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Magn Reson Imaging. 2006 May;24(4):515-25. Epub 2006 Mar 20.

Insights into brain microstructure from the T2 distribution.

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Department of Radiology, University of British Columbia, Vancouver, BC, Canada.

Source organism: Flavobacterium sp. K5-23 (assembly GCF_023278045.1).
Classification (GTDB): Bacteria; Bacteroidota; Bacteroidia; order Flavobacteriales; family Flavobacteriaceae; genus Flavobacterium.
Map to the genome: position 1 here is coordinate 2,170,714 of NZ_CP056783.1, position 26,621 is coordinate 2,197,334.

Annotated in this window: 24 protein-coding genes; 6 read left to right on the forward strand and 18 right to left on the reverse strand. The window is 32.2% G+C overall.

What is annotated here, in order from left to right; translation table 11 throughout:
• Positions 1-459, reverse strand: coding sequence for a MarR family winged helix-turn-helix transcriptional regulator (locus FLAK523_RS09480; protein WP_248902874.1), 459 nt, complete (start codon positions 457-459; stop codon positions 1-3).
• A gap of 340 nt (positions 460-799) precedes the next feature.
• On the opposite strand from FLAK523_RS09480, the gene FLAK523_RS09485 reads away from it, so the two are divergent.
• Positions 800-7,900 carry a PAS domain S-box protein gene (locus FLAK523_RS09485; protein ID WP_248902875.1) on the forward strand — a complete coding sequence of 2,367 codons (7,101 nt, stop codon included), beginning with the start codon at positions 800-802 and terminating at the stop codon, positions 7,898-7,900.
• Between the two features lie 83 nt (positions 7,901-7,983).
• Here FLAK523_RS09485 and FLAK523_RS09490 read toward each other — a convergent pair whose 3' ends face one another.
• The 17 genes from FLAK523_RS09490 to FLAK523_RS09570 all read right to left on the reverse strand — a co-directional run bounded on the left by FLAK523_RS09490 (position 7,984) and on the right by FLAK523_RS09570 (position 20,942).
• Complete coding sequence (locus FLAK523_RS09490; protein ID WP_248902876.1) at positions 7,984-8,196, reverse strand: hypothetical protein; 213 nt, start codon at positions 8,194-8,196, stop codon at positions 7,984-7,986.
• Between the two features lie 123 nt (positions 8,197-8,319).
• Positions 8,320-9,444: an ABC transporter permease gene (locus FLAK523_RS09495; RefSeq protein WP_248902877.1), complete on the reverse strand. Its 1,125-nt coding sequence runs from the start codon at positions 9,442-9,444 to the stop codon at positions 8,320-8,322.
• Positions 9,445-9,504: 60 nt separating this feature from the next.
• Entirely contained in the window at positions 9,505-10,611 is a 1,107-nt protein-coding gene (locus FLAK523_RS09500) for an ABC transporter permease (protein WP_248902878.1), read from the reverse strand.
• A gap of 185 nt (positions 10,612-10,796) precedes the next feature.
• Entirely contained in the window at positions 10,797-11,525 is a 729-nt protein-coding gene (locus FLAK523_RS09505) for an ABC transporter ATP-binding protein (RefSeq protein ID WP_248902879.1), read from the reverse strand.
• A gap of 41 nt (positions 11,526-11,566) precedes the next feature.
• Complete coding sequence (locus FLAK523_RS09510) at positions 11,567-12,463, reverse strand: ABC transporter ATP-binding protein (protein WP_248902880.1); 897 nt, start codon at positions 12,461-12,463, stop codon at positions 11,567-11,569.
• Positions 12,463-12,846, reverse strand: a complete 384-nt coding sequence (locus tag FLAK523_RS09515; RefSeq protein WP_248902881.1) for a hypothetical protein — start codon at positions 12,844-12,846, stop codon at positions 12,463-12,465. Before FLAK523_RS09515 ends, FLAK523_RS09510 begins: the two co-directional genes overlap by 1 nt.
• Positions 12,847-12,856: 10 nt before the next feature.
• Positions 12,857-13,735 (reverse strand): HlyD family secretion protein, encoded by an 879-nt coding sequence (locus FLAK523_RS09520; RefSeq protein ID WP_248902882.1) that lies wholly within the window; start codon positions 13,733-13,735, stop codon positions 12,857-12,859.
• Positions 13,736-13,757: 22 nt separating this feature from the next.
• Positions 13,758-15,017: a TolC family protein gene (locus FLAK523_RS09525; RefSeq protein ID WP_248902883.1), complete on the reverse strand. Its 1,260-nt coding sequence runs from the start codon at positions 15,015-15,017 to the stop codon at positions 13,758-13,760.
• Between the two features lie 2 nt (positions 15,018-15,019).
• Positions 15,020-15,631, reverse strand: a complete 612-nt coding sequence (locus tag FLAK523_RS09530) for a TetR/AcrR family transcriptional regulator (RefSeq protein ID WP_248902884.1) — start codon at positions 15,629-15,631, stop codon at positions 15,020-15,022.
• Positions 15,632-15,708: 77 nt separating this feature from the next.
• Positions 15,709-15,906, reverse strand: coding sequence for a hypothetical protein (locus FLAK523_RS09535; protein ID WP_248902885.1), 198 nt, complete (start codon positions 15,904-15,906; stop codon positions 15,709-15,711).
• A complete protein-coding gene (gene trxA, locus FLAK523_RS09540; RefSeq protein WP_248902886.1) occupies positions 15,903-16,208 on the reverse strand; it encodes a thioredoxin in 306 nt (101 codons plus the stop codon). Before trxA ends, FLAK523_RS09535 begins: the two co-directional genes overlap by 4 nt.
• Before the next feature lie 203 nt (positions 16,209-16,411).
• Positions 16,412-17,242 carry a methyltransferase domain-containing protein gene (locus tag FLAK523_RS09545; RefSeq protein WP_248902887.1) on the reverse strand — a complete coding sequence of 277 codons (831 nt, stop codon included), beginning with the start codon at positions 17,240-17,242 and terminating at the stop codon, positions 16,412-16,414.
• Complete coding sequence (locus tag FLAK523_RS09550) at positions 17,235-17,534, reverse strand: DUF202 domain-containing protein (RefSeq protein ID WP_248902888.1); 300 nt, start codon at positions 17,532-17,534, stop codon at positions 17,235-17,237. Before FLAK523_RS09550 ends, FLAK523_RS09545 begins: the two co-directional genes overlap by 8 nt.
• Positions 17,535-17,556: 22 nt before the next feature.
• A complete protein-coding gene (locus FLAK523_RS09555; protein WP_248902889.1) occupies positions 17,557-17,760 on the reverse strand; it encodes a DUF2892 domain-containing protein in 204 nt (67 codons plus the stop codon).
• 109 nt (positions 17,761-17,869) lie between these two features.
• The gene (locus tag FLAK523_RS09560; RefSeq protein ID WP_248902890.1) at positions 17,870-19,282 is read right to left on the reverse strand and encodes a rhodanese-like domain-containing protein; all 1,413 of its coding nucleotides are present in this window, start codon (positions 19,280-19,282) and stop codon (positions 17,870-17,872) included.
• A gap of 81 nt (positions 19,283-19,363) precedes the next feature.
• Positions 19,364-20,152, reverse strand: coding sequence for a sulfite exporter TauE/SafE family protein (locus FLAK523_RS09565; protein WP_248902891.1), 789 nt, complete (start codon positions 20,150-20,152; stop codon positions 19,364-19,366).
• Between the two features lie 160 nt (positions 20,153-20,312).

T2 weighting is particularly sensitive, but notoriously unspecific, to a wide range of brain pathologies. However, careful measurement and analysis of the T2 decay curve from brain tissue promise to provide much improved pathological specificity. In vivo T2 measurement requires accurate 180 pulses and appropriate manipulation of stimulated echoes; the most common approach is to acquire multiple echoes from a single slice. The T2 distribution, a plot of component amplitude as a function of T2, can be estimated using an algorithm capable of fitting a multi-exponential T2 decay with no a priori assumptions about the number of exponential components. T2 distributions from normal brain show peaks from myelin water, intra/extracellular water and cerebral spinal fluid; they can be used to provide estimates of total water content (total area under the T2 distribution) and myelin water fraction (MWF, fractional area under the myelin water peak), a measure believed to be related to myelin content. Experiments on bovine brain suggest that magnetization exchange between water pools plays a minor role in the T2 distribution. Different white matter structures have different MWFs. In normal white matter (NWM), MWF is not correlated with the magnetization transfer ratio (MTR) or the diffusion tensor fractional anisotropy (FA); hence it provides unique information about brain microstructure. Normal-appearing white matter (NAWM) in multiple sclerosis (MS) brain possesses a higher water content and lower MWF than controls, consistent with histopathological findings. Multiple sclerosis lesions demonstrate great heterogeneity in MWF, presumably due to varying myelin contents of these focal regions of pathology. Subjects with schizophrenia were found to have significantly reduced MWF in the minor forceps and genu of the corpus callosum when compared to controls, suggesting that reduced frontal lobe myelination plays a role in schizophrenia. In normal controls, frontal lobe myelination was positively correlated with both age and education; this result was not observed in subjects with schizophrenia. A strong correlation between MWF and the optical density from the luxol fast blue histological stain for myelin was observed in formalin-fixed brain, supporting the use of the MWF as an in vivo myelin marker.

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